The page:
“In my view, the textual and structural arguments against Smith are more compelling. As a matter of text and structure, it is difficult to see why the Free Exercise Clause—lone among the First Amendment freedoms—offers nothing more than protection from discrimination,” she wrote. 

“Yet what should replace Smith?” she asked. “I am skeptical about swapping Smith’s categorical antidiscrimination approach for an equally categorical strict scrutiny regime, particularly when this Court’s reso- lution of conflicts between generally applicable laws and other First Amendment rights—like speech and assembly—has been much more nuanced. There would be a number of issues to work through if Smith were overruled.”

Barrett stated that this particular case did not require the court to address those issues. 

“We need not wrestle with these questions in this case, though, because the same standard applies regardless whether Smith stays or goes. A longstanding tenet of our free exercise jurisprudence—one that both pre-dates and survives Smith—is that a law burdening religious exercise must satisfy strict scrutiny if it gives government officials discretion to grant individualized exemptions,” she wrote.

Alito disagreed and stated that the Supreme Court should address Smith

“This case presents an important constitutional question that urgently calls out for review: whether this Court’s governing interpretation of a bedrock constitutional right, the right to the free exercise of religion, is fundamentally wrong and should be corrected,” he said.

“(In Smith) the Court abruptly pushed aside nearly 40 years of precedent and held that the First Amendment’s Free Exercise Clause tolerates any rule that categorically prohibits or commands specified conduct so long as it does not target religious practice. Even if a rule serves no important purpose and has a devastating effect on religious freedom, the Constitution, according to Smith, provides no protection. This severe holding is ripe for reexamination,” Alito added.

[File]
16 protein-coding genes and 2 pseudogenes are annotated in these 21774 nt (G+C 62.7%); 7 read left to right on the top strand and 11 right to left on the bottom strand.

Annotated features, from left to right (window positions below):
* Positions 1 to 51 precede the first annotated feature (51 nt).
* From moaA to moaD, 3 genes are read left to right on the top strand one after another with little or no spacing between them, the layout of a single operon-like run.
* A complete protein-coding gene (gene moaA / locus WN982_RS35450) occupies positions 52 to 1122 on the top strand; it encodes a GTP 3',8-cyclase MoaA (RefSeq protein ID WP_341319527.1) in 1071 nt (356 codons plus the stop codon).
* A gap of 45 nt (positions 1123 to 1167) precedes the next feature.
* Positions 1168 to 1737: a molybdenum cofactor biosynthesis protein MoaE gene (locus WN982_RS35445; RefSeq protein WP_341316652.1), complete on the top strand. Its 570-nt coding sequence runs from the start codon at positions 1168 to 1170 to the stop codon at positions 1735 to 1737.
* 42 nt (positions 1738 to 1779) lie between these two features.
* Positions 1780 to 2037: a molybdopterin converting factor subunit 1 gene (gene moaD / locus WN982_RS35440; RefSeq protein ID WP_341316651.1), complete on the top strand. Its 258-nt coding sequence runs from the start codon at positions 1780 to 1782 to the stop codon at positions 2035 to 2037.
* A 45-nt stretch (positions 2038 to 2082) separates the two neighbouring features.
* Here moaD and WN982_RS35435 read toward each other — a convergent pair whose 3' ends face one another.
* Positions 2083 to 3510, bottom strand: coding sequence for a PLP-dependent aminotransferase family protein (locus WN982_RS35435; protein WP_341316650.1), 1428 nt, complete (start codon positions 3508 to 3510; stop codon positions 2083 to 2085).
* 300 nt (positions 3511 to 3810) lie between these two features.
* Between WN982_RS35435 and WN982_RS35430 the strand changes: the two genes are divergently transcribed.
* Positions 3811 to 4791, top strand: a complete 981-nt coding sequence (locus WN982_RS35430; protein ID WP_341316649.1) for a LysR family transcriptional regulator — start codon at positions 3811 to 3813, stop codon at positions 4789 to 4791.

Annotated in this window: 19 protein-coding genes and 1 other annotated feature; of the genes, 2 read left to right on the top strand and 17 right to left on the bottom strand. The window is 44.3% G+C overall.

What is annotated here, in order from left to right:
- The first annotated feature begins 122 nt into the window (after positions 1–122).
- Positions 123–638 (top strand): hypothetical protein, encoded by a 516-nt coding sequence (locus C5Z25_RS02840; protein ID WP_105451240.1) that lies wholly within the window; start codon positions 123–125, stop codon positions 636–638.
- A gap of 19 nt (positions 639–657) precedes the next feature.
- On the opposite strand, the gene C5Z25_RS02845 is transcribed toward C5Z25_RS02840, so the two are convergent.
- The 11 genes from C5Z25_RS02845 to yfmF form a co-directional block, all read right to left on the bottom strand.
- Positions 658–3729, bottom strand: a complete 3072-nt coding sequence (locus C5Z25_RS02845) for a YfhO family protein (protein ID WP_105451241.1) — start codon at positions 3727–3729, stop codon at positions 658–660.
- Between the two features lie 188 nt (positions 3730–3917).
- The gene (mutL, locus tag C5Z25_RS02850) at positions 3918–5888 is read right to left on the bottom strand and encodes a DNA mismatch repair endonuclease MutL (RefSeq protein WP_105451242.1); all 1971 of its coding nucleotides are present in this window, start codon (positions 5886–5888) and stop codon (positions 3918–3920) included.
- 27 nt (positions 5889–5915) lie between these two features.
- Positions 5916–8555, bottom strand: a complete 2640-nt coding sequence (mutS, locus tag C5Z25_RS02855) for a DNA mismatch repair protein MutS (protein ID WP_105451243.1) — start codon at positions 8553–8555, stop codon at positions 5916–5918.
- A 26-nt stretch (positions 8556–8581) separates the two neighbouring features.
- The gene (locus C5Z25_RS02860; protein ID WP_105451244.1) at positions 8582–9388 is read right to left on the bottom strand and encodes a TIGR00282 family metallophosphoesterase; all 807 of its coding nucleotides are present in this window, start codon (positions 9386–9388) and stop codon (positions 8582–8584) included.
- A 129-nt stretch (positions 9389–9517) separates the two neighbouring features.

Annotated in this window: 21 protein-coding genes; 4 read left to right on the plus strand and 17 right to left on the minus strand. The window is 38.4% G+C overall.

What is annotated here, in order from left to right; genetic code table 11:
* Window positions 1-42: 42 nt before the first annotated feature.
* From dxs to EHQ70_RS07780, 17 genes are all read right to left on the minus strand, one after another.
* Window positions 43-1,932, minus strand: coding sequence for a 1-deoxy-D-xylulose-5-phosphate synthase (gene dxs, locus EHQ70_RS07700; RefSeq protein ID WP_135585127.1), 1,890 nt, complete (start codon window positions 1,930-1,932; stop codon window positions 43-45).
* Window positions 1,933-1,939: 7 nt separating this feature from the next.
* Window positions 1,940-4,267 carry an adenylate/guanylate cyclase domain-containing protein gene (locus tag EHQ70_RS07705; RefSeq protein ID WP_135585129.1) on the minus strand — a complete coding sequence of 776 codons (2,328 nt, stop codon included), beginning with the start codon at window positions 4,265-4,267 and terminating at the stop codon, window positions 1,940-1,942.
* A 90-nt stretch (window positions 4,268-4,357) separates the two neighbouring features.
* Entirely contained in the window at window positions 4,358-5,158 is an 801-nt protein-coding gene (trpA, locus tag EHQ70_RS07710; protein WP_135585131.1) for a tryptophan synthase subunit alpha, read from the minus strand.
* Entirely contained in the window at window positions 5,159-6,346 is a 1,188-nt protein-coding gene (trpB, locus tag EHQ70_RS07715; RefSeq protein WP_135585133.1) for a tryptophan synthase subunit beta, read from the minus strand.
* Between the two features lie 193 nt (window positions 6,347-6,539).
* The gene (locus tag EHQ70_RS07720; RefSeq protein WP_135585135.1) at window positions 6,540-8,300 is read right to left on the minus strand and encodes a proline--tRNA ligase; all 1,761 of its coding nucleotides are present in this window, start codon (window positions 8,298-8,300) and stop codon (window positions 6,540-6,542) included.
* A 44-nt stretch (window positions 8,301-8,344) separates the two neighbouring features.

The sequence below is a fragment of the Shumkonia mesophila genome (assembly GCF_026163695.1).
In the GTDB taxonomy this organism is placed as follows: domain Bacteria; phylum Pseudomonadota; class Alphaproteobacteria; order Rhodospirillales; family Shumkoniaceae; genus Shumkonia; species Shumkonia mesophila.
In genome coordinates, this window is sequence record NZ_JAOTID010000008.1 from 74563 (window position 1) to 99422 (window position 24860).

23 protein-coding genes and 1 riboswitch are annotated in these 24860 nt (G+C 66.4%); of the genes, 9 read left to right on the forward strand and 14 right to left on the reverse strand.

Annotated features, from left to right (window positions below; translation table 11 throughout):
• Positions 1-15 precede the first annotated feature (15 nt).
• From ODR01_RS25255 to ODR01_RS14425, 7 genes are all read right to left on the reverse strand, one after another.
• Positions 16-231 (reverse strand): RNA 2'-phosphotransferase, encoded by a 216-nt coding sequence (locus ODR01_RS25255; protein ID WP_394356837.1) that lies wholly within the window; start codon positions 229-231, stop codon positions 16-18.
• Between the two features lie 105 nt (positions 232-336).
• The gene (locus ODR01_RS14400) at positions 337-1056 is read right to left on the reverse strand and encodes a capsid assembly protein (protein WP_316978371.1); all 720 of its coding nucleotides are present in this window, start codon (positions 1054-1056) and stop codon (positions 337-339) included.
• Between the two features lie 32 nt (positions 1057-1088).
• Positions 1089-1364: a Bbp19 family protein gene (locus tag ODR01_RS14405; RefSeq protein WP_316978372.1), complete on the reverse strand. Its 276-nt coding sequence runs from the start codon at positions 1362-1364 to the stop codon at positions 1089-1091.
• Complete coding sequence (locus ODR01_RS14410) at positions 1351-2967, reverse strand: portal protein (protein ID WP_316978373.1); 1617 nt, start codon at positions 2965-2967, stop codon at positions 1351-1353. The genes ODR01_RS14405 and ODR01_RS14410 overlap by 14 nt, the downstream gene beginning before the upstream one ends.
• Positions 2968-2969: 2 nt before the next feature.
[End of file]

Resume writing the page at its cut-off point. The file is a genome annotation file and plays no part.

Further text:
Gorsuch, in his opinion, criticized the majority of his colleagues for their desire to “sidestep the question.”

“On the surface it may seem a nice move, but dig an inch deep and problems emerge. Smith exempts’ neutral’ and ‘generally applicable’ laws from First Amendment scrutiny… The City argues that its challenged rules qualify for that exemption because they require all foster-care agencies—religious and non-religious alike—to recruit and certify same-sex couples interested in serving as foster parents. For its part, the majority assumes (without deciding) that Philadelphia’s rule is indeed ‘neutral’ toward religion,” he wrote. 

Gorsuch criticized how the majority opinion handled Pennsylvania’s nondiscrimination law. 

“The majority then argues that foster agencies fail to qualify as public accommodations because, unlike these listed entities, foster agencies involv[e] a customized and selective assessment.”… But where does that distinction come from? Not the text of the state statute, not state case law, and certainly not from the briefs. The majority just declares it—a new rule of Pennsylvania common law handed down by the United States Supreme Court,” he wrote. “The majority’s gloss on state law isn’t just novel, it’s probably wrong.”

Gorsuch stated that the opinion raises more questions than it provides answers.

“(It’s) hard not to wonder if the majority is so anxious to say nothing about Smith’s fate that it is willing to say pretty much anything about municipal law and the parties’ briefs. One way or another, the majority seems determined to declare there is no ‘need’ or ‘reason’ to revisit Smith today,” he wrote. 

Gorsuch then provided a warning. 

“As the final arbiter of state law, the Pennsylvania Supreme Court can effectively overrule the majority’s reading of the Commonwealth’s public accommodations law. The City can revise its FPO to make even plainer still that its law does encompass foster services. Or with a flick of a pen, municipal lawyers may rewrite the City’s contract to close the §3.21 loophole,” he wrote.

Gorsuch said while the Supreme Court began to address some of the confusion about Smith, it owed it to the lower courts “to cure the problem that this Court created.” 

“Smith committed a constitutional error. Only we can fix it. Dodging the question today guarantees it will recur tomorrow. These cases will keep coming until the Court musters the fortitude to supply an answer. Respectfully, it should have done so today,” he concluded. 

I agree with Gorsuch. While this is a narrow victory, this decision does not put the question to rest. It is a missed opportunity.

Read the entire ruling and concurrent opinions below: